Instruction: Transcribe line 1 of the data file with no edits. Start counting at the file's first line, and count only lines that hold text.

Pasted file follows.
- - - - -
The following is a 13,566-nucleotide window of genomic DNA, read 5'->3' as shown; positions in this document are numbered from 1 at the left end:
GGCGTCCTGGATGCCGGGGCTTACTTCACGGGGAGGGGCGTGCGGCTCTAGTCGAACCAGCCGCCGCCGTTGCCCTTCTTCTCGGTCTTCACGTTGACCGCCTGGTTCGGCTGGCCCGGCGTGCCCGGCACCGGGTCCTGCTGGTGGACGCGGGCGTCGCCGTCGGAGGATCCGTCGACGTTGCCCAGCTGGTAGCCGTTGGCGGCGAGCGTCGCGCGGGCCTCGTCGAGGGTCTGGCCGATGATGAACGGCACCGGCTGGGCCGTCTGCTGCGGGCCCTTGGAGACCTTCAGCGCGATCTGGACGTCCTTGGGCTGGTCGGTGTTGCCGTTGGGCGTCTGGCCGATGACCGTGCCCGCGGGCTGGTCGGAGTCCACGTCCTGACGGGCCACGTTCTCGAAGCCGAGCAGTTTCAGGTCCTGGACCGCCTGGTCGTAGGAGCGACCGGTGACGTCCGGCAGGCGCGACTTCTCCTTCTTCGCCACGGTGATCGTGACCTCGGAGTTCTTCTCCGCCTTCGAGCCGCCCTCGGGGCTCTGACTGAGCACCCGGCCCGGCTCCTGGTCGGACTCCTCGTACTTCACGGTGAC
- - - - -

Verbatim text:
The following is a 13,566-nucleotide window of genomic DNA, read 5'->3' as shown; positions in this document are numbered from 1 at the left end: